The government’s encryption-busting bill will be debated in parliament on Wednesday, as the rush to ram it through before the end of the year reached new heights on Monday.
The bill has been re-listed for further debate this week, despite not clearing the Parliamentary Joint Committee on Intelligence and Security (PJCIS) in any form.
Politicians from both major political parties exchanged fire on Monday morning as the bill was increasingly politicised.
Labor - which suggested Friday it would be amenable to passing a cut-down version of the bill that limited powers to federal authorities and use in national security and child exploitation cases - resisted government pressure to back down and pass the bill in its entirety.
“This is a bill that in its current form is not fit to pass the parliament,” shadow Attorney-General Mark Dreyfus told ABC Radio National.
“It would make Australians less safe, it would compromise our security, and it’s not just Labor saying that.”
Dreyfus repeated that Labor would and remains open to brokering a compromise with the government.
“It’s the government who’s walked away from the table when we thought we had a deal,” Dreyfus said.
“We’re very ready to pass a bill before the end of the year but there are very very serious problems with this legislation in the form in which it’s now in the parliament.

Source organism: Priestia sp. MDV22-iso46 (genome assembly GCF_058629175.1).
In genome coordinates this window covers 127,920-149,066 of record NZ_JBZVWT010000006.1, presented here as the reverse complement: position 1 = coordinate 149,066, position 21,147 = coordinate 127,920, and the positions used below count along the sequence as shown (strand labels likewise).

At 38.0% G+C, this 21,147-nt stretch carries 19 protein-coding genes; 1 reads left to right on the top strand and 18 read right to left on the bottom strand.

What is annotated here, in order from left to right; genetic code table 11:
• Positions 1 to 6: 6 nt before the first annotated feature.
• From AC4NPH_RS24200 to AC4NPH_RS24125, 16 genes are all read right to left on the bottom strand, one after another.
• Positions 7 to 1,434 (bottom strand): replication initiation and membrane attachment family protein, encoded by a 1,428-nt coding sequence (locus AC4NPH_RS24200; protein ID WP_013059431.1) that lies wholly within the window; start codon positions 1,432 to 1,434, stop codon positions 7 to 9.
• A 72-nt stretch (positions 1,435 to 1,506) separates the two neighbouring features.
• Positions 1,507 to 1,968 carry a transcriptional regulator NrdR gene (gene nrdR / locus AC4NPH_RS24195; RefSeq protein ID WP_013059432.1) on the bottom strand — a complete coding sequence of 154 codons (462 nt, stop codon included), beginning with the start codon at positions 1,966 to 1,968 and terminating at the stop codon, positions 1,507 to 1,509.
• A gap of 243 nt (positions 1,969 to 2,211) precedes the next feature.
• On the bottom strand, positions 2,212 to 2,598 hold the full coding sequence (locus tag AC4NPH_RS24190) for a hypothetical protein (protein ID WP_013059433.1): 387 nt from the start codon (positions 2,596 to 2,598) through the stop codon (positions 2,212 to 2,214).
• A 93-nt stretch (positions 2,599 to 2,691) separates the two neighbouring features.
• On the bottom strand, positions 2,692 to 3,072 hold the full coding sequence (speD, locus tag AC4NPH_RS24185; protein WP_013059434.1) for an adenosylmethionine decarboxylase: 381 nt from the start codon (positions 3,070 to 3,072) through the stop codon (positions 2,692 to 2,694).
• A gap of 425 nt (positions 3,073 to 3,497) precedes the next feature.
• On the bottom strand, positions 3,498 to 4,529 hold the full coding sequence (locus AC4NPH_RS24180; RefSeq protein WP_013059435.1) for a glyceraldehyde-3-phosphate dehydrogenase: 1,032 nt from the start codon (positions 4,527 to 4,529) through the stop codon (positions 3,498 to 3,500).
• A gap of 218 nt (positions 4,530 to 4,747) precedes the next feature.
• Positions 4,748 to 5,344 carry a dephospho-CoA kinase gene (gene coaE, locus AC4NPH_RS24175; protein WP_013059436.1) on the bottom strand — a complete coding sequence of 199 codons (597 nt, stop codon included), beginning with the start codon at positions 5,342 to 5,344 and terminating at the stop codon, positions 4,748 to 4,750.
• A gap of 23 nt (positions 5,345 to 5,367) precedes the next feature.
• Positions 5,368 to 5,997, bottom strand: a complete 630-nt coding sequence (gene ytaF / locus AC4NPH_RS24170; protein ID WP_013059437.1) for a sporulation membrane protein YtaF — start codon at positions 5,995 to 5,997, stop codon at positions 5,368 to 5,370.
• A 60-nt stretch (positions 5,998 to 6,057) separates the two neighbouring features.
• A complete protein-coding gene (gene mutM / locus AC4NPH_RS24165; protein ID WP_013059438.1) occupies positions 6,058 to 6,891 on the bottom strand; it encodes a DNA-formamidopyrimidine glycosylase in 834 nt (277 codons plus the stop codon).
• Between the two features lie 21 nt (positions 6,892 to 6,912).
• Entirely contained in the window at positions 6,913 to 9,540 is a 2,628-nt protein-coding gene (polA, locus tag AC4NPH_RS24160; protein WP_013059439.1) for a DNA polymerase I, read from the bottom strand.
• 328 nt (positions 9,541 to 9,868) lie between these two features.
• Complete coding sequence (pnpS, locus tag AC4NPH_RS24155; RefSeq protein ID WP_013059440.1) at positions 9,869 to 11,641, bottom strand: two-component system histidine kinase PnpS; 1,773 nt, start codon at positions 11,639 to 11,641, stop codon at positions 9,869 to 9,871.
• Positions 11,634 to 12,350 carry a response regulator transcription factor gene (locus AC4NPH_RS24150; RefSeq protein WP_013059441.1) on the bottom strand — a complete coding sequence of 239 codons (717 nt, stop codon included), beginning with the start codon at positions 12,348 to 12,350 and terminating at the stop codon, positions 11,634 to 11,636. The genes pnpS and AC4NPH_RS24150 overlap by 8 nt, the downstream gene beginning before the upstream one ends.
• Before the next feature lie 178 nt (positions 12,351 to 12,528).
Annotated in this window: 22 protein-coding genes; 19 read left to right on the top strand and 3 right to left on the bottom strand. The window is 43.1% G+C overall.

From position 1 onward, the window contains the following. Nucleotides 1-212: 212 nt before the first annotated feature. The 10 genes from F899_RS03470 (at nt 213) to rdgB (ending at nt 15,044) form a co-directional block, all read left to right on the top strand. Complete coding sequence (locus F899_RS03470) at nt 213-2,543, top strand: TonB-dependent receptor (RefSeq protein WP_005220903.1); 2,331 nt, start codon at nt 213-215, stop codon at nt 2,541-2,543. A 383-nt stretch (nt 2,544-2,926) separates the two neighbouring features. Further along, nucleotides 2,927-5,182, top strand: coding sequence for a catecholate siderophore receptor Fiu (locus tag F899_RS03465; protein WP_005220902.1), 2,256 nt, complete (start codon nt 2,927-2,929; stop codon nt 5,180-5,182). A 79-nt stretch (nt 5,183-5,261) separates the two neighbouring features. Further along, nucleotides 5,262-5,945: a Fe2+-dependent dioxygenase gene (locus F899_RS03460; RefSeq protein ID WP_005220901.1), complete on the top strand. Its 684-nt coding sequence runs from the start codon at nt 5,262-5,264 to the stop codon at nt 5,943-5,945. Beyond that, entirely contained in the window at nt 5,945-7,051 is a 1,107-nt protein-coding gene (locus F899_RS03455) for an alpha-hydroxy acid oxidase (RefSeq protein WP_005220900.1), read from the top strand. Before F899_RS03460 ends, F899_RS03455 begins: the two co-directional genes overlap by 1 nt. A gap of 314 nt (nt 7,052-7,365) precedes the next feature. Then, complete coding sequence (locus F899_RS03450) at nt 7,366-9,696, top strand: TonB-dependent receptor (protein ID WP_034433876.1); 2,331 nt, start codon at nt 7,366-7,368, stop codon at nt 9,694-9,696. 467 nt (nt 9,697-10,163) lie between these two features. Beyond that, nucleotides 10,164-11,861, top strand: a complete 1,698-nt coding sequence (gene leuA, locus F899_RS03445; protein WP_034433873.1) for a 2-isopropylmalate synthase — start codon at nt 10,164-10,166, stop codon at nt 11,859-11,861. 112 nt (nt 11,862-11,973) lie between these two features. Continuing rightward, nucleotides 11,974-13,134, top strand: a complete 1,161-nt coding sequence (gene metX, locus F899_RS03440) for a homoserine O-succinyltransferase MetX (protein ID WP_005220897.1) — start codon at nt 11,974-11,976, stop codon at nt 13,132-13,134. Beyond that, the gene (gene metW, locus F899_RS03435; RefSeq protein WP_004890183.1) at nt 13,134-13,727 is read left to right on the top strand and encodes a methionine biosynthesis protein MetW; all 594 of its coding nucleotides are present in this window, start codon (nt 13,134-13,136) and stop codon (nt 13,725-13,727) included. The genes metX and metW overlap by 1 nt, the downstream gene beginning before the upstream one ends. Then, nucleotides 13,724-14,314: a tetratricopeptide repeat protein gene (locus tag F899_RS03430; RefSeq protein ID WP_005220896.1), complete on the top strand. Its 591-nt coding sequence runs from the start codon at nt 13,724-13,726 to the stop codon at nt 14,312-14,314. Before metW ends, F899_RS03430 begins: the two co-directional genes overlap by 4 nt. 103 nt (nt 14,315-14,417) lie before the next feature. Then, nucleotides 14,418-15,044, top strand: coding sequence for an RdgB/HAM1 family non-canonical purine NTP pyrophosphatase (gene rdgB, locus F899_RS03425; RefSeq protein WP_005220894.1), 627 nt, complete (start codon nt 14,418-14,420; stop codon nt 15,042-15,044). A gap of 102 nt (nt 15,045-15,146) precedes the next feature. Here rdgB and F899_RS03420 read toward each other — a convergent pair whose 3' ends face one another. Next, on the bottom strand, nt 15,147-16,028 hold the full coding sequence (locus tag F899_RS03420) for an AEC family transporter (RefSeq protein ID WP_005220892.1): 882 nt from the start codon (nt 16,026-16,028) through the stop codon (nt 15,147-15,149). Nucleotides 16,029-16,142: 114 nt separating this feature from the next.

“We haven’t seen the government’s amendments. The government’s not even prepared to look at most of the amendments that Labor’s put forward.
“It’s no way to legislate, and a desperate government should not be allowed to pass an inadequate law that will make Australians less safe.”
The government has been agitating for the PJCIS to wrap up its inquiry. The committee has found itself in the crosshairs of industry, law enforcement, and others seeking to influence the outcome, though many deliberations are being held behind closed doors.
Labor MP Tim Watts also injected himself into the vitriol after comments by the government’s energy minister Angus Taylor on Sky News this morning.
Taylor accused Labor of “running a protection racket for terrorist networks to communicate using encrypted applications and said that its willingness to deal with the issue was “minimal”.
That provoked a swift and angry response from Labor.
Watts said that the government had sat on the text of the bill and was now trying to rush it through.
“If Australia’s ability to break up and prosecute terrorist plots rests on this legislation, the government has been asleep at the wheel on an issue of critical national security for over a year,” he said.
Those that have opposed parts of the bill, either through the Home Affairs or PJCIS inquiries, issued statements urging both parties not to rush it in the final sitting week of parliament for the year.
The Law Council of Australia’s president-elect Arthur Moses SC said parliament “must be given the time needed to work through the many concerns the proposed laws raise.”
“This unprecedented bill is far too complex to be rammed through parliament in its entirety in just four days,” he said.
“Parliament must proceed carefully to ensure we get it right. Rushed law can make bad law.”
Moses criticised the politicisation of the bill in the past few weeks.
“When dealing with sensitive and complicated legislation like this, it is completely inappropriate for any politician to accuse anyone of putting at risk national security because they are raising legitimate concerns about legislation,” Moses said.
“Allegations like that should not be thrown around like confetti in a democracy such as ours. The energy would be better spent on getting the legislation right."